In·her·it v. t. [imp. & p. p. Inherited; p. pr. & vb. n. Inheriting.]
1. Law To take by descent from an ancestor; to take by inheritance; to take as heir on the death of an ancestor or other person to whose estate one succeeds; to receive as a right or title descendible by law from an ancestor at his decease; as, the heir inherits the land or real estate of his father; the eldest son of a nobleman inherits his father's title; the eldest son of a king inherits the crown.
2. To receive or take by birth; to have by nature; to derive or acquire from ancestors, as mental or physical qualities, genes, or genetic traits; as, he inherits a strong constitution, a tendency to disease, etc.; to inherit hemophilia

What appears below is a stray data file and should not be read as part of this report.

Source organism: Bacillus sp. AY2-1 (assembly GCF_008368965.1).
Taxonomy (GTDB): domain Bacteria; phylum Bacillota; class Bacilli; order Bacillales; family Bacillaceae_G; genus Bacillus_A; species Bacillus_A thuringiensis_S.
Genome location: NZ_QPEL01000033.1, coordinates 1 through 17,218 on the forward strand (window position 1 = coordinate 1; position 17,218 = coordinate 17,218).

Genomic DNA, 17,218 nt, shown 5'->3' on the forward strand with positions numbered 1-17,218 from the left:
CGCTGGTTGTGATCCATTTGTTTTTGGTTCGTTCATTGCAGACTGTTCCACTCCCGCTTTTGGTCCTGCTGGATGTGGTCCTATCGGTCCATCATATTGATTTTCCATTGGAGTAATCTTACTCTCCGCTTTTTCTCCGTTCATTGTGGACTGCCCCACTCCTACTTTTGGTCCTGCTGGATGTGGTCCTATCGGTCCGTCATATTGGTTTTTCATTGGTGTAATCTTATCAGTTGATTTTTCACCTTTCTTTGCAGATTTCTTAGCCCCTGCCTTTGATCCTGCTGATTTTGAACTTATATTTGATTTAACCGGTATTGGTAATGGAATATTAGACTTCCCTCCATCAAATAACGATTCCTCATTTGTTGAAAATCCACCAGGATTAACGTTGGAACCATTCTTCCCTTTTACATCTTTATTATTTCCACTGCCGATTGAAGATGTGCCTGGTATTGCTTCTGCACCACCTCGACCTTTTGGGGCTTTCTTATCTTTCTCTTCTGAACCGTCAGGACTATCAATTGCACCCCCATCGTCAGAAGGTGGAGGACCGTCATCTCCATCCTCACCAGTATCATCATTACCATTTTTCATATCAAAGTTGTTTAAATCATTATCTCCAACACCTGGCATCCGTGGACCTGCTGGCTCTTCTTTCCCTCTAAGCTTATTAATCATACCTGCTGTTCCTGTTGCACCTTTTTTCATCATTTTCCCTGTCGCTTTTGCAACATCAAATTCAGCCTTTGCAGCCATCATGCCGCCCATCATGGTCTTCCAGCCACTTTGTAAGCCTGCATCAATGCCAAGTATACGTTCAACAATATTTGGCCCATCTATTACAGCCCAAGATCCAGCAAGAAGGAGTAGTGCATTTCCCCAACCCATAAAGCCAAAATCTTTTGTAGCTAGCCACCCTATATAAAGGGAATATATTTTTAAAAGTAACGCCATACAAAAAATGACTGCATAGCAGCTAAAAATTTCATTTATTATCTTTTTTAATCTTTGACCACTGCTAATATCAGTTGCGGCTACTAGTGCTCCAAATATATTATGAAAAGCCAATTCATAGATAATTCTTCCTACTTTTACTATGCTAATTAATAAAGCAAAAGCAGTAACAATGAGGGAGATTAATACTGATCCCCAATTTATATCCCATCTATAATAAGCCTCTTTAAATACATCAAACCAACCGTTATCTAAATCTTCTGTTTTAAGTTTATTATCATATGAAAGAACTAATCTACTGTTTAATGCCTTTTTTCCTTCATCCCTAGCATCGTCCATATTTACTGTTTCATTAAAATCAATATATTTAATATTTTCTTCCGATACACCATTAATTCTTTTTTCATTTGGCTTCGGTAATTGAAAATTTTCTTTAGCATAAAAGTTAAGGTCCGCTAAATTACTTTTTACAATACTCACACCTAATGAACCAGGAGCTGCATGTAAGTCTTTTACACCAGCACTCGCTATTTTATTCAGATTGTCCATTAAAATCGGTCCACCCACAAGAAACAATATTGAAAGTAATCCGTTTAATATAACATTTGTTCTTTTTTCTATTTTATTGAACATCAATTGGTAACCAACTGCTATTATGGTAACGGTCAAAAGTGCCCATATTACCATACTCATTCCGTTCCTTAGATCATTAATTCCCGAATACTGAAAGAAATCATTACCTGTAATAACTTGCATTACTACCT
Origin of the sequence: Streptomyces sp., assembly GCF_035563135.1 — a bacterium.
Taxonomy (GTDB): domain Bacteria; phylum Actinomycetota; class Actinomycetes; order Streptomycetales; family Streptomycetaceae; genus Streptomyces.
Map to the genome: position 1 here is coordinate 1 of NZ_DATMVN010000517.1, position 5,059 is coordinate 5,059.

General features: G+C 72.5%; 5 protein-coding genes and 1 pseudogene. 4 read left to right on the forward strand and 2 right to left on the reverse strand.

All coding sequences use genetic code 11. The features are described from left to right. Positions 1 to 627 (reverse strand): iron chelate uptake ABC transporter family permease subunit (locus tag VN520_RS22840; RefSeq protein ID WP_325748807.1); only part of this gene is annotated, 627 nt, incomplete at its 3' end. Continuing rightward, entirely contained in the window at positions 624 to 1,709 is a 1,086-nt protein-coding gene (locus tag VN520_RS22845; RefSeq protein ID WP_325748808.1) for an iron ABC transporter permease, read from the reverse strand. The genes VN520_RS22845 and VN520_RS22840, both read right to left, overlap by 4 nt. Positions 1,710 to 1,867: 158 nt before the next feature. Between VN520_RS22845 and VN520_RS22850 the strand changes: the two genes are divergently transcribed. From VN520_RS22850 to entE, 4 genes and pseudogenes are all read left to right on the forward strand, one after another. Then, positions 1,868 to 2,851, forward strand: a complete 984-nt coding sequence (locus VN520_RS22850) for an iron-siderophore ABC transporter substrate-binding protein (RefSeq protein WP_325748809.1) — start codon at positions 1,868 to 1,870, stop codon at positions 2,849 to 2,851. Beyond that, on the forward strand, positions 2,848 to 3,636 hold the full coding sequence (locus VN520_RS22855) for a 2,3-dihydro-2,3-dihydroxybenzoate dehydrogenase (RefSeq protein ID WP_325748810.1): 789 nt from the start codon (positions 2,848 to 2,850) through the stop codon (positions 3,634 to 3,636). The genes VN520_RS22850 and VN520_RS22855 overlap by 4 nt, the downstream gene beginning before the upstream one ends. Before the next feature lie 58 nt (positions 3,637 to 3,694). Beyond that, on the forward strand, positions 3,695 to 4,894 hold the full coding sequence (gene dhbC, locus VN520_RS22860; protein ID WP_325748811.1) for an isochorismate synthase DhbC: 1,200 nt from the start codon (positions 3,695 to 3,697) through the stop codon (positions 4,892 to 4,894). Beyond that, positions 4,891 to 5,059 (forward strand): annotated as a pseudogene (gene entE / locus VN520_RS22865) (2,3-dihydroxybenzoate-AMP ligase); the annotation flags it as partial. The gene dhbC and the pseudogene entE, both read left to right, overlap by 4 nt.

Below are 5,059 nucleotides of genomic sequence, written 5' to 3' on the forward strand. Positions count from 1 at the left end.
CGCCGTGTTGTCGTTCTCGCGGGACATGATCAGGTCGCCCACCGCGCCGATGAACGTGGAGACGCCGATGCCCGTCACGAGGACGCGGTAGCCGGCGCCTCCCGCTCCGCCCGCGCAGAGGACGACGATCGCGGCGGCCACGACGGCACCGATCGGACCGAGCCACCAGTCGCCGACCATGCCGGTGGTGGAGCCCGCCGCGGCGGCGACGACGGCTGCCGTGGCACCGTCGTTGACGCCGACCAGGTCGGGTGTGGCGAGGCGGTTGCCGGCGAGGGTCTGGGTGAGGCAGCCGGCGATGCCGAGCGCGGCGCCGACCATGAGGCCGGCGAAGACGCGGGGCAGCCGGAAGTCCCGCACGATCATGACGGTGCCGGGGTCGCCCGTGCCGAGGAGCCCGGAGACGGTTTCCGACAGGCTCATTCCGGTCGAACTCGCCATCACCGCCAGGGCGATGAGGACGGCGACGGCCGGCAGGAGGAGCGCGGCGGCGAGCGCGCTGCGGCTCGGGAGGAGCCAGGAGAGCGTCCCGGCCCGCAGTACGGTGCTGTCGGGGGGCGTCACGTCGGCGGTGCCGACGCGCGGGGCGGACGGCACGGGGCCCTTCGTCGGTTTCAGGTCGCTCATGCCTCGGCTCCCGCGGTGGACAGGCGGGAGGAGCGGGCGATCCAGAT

Prince Harry is valiant; for the cold blood he did naturally inherit of his father he hath . . . manured . . . with good store of fertile sherris. --Shak.
3. To come into possession of; to possess; to own; to enjoy as a possession.
But the meek shall inherit the earth. --Ps. xxxvii. 11.
To bury so much gold under a tree,
And never after to inherit it. --Shak.
4. To put in possession of. [R.]
adj : tending to occur among members of a family usually by
heredity; "an inherited disease"; "familial traits";
"genetically transmitted features" [syn: familial, genetic,
hereditary, transmitted, transmissible]